1. Survivors remember the Boxing Day Tsunami, 10 years on.
Governments, families and friends have remembered the 230,000 people who were swept to their deaths by the Boxing Day tsunami, 10 years ago yesterday.
Among the victims were thousands of foreign holidaymakers enjoying Christmas on the region’s beaches. 26 Australians were killed in the tragedy. 400 bodies remain unidentified.
On December 26, 2004 a 9.3-magnitude earthquake off Indonesia’s western coast triggered a series of waves up to 35 metres high that devastated countries as far apart as Indonesia, Thailand, Sri Lanka and Somalia.
Memorials have been held in Indonesia, Thailand, Sri Lanka and around the world for the victims of the Indian Ocean tsunami to mark the 10th anniversary of the disaster.
British Prime Minister David Cameron paid tribute to those deeply impacted by the tragedy saying, “Today we think of all those for whom Boxing Day is no longer a happy festive celebration but the day they lost a loved one in the Indian Ocean tsunami.”
“In the face of tragedy and adversity, hundreds of thousands of people have demonstrated real resilience to rebuild their lives and millions more have shown extraordinary generosity to help those affected.”
2. Sydney siege gunman was “obsessed with Sunrise”.
It has been revealed that Sydney siege gunman, Man Haron Monis, spent years lobbying the Australian media watchdog (ACMA) over what he perceived to be breaches in broadcasting regulation by Channel 7’s Sunrise breakfast show.
The Sydney Morning Herald reports that “correspondence associated with the dispute about Seven and the Australian Communications and Media Authority that Monis sent to other authorities, contain numerous references to ‘Martin Place’ and ‘acts of terrorism’, confirming his six-year obsession with the location.”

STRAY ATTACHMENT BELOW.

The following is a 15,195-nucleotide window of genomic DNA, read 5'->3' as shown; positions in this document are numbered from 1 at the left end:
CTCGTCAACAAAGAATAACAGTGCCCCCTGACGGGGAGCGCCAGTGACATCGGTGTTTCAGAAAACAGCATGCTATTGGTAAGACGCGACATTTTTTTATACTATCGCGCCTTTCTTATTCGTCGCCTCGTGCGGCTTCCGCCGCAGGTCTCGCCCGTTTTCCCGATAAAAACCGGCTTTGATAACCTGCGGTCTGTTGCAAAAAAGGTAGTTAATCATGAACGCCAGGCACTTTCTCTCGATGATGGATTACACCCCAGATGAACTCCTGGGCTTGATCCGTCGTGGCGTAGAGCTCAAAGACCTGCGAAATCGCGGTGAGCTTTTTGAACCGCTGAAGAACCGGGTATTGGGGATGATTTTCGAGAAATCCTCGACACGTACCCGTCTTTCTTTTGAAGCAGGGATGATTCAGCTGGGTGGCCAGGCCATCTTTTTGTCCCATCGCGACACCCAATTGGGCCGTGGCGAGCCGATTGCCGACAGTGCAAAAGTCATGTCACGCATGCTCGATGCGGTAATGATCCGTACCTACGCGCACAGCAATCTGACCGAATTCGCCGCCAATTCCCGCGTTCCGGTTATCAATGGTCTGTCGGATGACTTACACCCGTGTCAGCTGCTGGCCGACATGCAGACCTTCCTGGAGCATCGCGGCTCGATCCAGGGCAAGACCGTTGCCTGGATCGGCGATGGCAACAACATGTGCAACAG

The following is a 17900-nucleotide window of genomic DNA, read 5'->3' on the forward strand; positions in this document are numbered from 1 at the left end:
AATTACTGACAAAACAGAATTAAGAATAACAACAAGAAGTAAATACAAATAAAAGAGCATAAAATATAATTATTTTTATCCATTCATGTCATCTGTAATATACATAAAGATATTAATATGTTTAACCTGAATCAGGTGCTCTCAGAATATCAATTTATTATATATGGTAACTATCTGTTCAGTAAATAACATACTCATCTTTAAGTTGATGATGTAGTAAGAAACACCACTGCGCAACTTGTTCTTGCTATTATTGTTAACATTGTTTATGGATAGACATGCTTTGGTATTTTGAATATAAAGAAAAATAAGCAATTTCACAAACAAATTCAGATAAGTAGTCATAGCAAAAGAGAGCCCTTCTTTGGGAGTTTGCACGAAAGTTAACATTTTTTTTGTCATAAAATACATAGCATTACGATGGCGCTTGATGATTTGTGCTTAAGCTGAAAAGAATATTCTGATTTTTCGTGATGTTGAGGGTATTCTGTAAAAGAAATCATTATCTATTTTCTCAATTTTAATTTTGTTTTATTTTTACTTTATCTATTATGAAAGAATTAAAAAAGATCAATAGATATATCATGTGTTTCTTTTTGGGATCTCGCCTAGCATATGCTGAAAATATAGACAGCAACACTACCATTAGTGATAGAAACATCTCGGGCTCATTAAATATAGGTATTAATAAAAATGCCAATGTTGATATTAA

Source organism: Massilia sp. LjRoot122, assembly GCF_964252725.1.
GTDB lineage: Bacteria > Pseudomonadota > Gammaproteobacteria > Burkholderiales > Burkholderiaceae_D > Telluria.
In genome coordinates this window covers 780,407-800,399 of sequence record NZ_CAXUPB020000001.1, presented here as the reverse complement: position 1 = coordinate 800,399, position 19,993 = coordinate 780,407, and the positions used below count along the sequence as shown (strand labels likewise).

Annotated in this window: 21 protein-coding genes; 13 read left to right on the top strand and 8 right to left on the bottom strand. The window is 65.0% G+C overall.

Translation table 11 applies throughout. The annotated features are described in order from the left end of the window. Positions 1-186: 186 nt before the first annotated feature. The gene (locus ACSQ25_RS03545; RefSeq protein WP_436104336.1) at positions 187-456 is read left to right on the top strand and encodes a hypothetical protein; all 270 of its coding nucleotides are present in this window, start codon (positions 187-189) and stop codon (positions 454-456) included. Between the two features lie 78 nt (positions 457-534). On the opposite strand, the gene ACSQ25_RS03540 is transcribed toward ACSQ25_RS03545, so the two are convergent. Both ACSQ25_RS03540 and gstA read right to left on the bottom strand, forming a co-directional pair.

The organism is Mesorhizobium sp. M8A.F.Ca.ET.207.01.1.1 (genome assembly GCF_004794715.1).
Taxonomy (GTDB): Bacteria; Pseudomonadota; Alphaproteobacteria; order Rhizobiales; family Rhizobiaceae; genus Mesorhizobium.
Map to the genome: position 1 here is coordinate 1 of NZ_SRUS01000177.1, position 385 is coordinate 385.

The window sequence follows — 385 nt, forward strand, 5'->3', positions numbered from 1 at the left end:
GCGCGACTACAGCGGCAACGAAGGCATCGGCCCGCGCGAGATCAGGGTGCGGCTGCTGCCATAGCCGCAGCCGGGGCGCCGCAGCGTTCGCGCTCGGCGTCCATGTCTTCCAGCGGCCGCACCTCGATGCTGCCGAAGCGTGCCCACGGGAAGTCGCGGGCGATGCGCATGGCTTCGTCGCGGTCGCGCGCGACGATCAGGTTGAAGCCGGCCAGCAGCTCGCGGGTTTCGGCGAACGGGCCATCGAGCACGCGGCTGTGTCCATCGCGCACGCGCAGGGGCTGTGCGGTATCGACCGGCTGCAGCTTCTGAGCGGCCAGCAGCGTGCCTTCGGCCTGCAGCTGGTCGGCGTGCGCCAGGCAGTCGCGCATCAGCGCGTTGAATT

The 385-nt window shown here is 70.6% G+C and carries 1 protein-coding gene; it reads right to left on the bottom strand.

It is believed that the 50-year-old gunman first lodged a complaint of this nature back in 2007 over his concerns that Sunrise’s coverage of the Glasgow terror attacks had indirectly provided viewers with instructions on how to conduct terrorism.
Due to the nature and consistency of these complaints there is speculation that Channel 7’s Martin Place studios were in fact the original target of Monis’ hold-up which took place in the Lindt Cafe last week.
3. Food poisoning ruins Christmas for 30 at a party in Victoria.
By ABC News
More than 30 people have been affected by food poisoning at a Christmas party at Portsea, in Victoria’s Mornington Peninsula.
Ambulance Victoria said they were called to a party of around 44 people, including six children, at Percy Cerutty Oval just before 8:00pm (AEDT) on Christmas Day.
Paramedic team manager Brendan Keane said up to 34 people suffered nausea, vomiting and diarrhoea while at the party.
“About 22 of those made their way home before paramedics were called to assess 12 others who were still at the party,” Mr Keane said.
A version of this post originally appeared on ABC News and has been republished with full permission.